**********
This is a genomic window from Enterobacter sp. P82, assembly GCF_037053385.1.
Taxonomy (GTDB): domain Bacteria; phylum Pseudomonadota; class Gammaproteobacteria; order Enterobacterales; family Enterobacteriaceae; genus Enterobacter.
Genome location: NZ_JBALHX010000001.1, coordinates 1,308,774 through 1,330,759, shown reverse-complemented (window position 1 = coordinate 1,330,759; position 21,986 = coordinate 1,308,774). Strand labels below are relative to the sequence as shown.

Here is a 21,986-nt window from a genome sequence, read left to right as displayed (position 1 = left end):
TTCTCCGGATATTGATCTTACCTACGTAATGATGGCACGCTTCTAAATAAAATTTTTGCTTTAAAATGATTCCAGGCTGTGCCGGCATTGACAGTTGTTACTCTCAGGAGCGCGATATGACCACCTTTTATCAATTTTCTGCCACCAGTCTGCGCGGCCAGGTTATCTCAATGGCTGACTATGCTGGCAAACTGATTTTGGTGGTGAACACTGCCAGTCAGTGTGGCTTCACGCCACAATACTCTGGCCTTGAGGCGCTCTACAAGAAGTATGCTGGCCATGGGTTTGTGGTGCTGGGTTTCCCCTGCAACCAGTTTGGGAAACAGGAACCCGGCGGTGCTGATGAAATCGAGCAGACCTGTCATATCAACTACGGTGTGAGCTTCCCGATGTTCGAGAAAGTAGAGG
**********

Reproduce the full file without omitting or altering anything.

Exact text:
This is a genomic window from Enterobacter sp. P82, assembly GCF_037053385.1.
Taxonomy (GTDB): domain Bacteria; phylum Pseudomonadota; class Gammaproteobacteria; order Enterobacterales; family Enterobacteriaceae; genus Enterobacter.
Genome location: NZ_JBALHX010000001.1, coordinates 1,308,774 through 1,330,759, shown reverse-complemented (window position 1 = coordinate 1,330,759; position 21,986 = coordinate 1,308,774). Strand labels below are relative to the sequence as shown.

Here is a 21,986-nt window from a genome sequence, read left to right as displayed (position 1 = left end):
TTCTCCGGATATTGATCTTACCTACGTAATGATGGCACGCTTCTAAATAAAATTTTTGCTTTAAAATGATTCCAGGCTGTGCCGGCATTGACAGTTGTTACTCTCAGGAGCGCGATATGACCACCTTTTATCAATTTTCTGCCACCAGTCTGCGCGGCCAGGTTATCTCAATGGCTGACTATGCTGGCAAACTGATTTTGGTGGTGAACACTGCCAGTCAGTGTGGCTTCACGCCACAATACTCTGGCCTTGAGGCGCTCTACAAGAAGTATGCTGGCCATGGGTTTGTGGTGCTGGGTTTCCCCTGCAACCAGTTTGGGAAACAGGAACCCGGCGGTGCTGATGAAATCGAGCAGACCTGTCATATCAACTACGGTGTGAGCTTCCCGATGTTCGAGAAAGTAGAGG